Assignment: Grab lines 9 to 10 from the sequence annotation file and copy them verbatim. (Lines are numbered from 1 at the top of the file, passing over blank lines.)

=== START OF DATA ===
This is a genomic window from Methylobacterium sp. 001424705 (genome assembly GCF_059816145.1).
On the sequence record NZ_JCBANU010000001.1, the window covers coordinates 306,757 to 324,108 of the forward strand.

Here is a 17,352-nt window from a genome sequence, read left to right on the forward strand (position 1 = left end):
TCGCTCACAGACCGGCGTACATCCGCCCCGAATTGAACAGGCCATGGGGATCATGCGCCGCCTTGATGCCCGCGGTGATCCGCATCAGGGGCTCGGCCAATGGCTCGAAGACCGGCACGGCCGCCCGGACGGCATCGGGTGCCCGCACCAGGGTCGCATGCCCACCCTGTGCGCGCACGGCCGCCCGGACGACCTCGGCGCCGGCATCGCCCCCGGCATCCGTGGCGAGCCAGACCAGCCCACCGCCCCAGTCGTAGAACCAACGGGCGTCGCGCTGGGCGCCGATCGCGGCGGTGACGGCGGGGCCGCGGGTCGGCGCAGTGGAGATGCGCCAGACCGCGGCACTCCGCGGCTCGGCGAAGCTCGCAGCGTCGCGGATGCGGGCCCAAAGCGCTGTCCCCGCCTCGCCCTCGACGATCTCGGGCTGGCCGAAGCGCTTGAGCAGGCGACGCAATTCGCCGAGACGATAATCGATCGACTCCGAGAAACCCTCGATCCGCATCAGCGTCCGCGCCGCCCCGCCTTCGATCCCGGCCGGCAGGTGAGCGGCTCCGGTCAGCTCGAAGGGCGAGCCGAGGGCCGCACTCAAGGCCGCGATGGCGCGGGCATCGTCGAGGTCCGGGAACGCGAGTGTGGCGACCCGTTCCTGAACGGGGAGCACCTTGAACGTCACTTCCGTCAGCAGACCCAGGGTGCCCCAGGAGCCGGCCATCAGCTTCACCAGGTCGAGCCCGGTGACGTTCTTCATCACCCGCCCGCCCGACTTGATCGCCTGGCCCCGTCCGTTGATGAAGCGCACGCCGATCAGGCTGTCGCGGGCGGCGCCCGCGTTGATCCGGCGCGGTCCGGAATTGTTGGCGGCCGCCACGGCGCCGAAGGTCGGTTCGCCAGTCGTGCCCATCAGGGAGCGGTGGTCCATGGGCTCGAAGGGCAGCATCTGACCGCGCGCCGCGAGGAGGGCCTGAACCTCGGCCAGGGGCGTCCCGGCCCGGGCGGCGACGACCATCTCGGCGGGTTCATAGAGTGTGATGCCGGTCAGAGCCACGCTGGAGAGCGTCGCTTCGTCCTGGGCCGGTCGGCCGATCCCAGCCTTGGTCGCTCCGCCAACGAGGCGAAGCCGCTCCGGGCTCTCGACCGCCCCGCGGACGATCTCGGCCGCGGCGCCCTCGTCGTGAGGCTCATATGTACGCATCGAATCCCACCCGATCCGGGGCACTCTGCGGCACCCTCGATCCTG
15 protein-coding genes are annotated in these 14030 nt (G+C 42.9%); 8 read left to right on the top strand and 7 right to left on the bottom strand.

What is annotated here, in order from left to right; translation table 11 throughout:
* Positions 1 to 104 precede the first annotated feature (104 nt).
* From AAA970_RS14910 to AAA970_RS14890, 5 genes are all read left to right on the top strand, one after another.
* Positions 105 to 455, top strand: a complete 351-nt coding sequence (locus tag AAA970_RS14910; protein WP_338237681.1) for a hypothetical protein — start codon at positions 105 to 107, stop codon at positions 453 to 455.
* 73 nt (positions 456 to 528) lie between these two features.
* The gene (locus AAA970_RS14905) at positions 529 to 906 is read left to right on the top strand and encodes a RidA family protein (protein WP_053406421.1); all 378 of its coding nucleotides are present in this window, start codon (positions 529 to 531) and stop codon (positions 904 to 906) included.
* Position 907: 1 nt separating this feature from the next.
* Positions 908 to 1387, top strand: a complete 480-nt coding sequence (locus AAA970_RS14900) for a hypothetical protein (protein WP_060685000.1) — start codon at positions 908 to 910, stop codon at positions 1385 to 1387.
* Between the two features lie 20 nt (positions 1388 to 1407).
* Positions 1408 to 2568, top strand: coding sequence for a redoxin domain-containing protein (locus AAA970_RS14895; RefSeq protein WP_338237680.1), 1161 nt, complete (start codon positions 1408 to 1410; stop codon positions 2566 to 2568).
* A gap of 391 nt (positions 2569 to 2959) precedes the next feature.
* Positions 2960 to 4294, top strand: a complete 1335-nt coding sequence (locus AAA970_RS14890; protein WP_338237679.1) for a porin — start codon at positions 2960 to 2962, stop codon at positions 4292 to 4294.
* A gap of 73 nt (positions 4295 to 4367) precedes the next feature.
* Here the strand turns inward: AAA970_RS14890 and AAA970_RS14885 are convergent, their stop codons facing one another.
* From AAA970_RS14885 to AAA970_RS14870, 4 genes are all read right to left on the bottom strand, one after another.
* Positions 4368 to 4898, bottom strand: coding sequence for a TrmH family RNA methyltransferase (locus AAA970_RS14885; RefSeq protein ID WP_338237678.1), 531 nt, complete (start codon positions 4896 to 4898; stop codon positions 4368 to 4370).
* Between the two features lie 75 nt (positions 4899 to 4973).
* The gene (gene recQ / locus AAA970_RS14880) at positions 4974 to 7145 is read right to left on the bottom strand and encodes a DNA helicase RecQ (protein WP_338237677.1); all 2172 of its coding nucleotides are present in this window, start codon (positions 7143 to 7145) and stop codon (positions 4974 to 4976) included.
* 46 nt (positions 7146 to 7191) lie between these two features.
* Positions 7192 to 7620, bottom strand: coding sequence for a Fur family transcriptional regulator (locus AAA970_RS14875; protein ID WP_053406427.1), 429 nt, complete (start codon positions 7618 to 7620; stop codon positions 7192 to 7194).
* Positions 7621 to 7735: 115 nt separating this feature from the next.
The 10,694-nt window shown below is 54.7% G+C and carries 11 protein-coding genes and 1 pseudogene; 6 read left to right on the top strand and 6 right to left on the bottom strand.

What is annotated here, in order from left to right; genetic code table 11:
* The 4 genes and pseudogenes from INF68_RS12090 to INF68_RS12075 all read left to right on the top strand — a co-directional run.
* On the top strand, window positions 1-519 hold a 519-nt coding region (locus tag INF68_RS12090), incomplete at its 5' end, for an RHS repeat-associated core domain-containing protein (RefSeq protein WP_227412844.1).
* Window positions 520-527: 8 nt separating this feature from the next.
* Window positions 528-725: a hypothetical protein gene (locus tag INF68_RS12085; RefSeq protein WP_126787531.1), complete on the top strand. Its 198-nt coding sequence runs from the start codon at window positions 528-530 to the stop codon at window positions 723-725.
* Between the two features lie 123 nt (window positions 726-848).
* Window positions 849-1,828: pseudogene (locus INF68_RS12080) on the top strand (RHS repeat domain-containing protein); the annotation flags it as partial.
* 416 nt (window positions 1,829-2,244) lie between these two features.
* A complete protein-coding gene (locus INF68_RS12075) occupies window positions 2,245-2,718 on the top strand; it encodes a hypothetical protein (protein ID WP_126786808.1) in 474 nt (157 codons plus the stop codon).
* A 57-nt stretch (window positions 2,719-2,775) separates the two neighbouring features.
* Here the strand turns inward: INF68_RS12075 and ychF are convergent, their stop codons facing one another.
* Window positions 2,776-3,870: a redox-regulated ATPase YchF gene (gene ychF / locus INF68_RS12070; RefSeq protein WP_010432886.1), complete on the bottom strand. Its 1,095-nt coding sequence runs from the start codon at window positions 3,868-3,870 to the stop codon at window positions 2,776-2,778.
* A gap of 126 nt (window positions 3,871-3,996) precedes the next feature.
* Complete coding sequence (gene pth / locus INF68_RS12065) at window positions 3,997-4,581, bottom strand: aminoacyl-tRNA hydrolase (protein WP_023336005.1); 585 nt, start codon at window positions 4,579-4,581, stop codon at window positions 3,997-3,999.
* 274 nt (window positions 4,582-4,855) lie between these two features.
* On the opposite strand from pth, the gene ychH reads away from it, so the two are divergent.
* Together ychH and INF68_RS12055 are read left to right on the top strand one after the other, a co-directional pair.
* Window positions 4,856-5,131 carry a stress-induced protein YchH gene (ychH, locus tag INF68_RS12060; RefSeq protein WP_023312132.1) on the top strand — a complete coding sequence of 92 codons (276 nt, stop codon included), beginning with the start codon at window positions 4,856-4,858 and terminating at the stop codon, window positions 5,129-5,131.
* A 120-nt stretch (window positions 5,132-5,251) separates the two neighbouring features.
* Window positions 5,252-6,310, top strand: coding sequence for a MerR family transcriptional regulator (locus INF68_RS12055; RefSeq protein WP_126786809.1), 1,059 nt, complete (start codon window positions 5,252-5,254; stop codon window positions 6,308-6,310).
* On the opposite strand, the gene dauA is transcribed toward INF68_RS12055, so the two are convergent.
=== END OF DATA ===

* Positions 105 to 455, top strand: a complete 351-nt coding sequence (locus tag AAA970_RS14910; protein WP_338237681.1) for a hypothetical protein — start codon at positions 105 to 107, stop codon at positions 453 to 455.
* 73 nt (positions 456 to 528) lie between these two features.